There was a moment in director Sam Raimi’s Spider-man (2002) that set imaginations on fire back in 2002; the superhero genre was back and far bigger than ever. Marvel Comics had kicked things off two years earlier with Bryan Singer’s X-Men (2000), but it was really Raimi – using timeless elements honed from decades of super-swashbuckling epics – who really set things in motion for films like Iron Man (2008) and Thor (2011), the Astor Theatre’s super-double bill on Thursday, June 9.
From Saturday morning cartoons to major Hollywood blockbusters, your first introduction to the superhero may well have been 1978’s landmark classic Superman. Indeed, when Christopher Reeve donned the tights and took flight, he forced a character that had been largely identified with children back into the minds of adults. Superman grew up. Though unbeknownst to many, there was actually another flying man in a cape who beat the man of steel to the silver screen.
In 1941, with World War II in full swing, escapism was very much on the menu for cinemagoers. Republic Pictures, though behind some very respectable films, was largely known as a B-grade picture house. Comic strip characters such as Dick Tracy, Zorro and The Lone Ranger had all been successfully done. Yet just a few years earlier, in 1938, Superman had debuted on the pages of Action Comics. With a hunch that this new super-powered hero might just be the next really big thing, Republic approached National Comics (now DC) for a cinematic serial adaptation.
Apparently talks went well enough for a 12 chapter script to be put together. And then it seems… they didn’t. National pulled out of negotiations, and what would have been cinema’s first superhero epic instead later became The Mysterious Doctor Satan.
Fortunately for Republic, Superman wasn’t the only hero setting children’s imaginations alight with dreams of super strength and flight. First appearing in 1940, Captain Marvel was the product of artist C.C. Beck and writer Bill Parker. Though clearly inspired by Superman, Captain Marvel’s major difference came from the fact that he was actually a child. Youth radio news reporter Billy Batson would utter the word “Shazam!” and in a puff of smoke, he would be transformed into “the world’s mightiest mortal”.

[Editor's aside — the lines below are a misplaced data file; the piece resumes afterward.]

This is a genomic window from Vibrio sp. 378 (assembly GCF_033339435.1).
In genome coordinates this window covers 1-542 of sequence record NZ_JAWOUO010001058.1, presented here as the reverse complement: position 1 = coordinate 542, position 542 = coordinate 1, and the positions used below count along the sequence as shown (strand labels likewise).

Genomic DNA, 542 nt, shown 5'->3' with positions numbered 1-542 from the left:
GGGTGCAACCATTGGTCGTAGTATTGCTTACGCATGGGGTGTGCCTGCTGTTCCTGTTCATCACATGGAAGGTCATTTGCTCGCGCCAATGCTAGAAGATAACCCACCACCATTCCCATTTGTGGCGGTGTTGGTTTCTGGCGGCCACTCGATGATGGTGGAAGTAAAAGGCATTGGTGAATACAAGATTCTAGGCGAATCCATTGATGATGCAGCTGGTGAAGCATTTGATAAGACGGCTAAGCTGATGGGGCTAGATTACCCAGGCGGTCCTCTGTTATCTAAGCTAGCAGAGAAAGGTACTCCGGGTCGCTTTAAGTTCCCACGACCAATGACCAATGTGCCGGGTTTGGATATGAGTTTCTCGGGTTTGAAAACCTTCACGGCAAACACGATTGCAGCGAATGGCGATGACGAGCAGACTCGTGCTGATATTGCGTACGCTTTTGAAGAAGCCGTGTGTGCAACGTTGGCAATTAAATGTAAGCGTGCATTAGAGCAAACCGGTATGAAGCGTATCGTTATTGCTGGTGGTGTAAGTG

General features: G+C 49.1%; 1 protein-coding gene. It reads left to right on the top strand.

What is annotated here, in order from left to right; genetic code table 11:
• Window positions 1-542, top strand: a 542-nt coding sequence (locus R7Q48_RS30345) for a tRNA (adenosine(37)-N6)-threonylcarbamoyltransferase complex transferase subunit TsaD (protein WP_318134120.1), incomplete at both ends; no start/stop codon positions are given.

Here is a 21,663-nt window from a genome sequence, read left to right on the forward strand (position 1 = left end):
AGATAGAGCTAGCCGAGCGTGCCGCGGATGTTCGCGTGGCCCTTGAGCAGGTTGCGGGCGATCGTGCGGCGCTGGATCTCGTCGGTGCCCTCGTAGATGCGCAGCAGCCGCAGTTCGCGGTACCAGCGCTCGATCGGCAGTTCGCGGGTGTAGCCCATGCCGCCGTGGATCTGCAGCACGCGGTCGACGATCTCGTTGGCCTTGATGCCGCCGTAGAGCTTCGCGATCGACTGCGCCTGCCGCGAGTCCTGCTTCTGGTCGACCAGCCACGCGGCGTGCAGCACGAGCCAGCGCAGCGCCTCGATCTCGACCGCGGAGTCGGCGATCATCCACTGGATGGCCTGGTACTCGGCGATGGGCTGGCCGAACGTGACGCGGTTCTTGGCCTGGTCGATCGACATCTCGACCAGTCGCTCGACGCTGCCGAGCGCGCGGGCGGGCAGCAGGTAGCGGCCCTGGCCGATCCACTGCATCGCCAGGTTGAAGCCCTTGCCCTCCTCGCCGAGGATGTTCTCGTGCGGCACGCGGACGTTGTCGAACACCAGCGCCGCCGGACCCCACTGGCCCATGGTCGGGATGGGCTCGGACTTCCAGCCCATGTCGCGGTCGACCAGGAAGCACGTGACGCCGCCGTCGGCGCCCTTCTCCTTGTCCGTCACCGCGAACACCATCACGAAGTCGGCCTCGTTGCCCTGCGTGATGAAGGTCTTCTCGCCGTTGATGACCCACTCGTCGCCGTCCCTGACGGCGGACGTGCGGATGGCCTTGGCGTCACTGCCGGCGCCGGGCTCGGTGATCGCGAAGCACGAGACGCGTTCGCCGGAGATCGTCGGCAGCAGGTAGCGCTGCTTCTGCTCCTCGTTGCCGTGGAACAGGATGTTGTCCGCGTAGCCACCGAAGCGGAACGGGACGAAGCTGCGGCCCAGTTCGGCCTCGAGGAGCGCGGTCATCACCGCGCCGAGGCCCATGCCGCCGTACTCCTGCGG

Republic’s Adventures of Captain Marvel proved to be a hit, undoubtedly with great dues owing to its special effects. The Lydecker Brothers were masters of their craft. With an Oscar nomination already under their belt, they were charged by Republic to make a man fly. Even in 2011, that’s not the easiest thing to do.
Using a rather simple method, the Lydeckers created a Papier Mache dummy of star Tom Tyler. Weighing just 15 lbs., it was light enough to suspend from thin wires, and allowed pulleys to be hidden so the dummy could be controlled. Shots of Captain Marvel flying upwards would have the dummy lowered down with a heavier cape, with the film later reversed.
Though far too primitive to ever be used today, this basic technique resulted in some truly magnificent visuals that still never fail to impress. When National, teaming with Columbia, finally got around to putting Superman on the screen, scenes involving flight used a crude method of turning Superman into an animation just before he took to the sky. Columbia, in-keeping with most of its serials, was never famous for spending the kind of money necessary to create a memorable experience.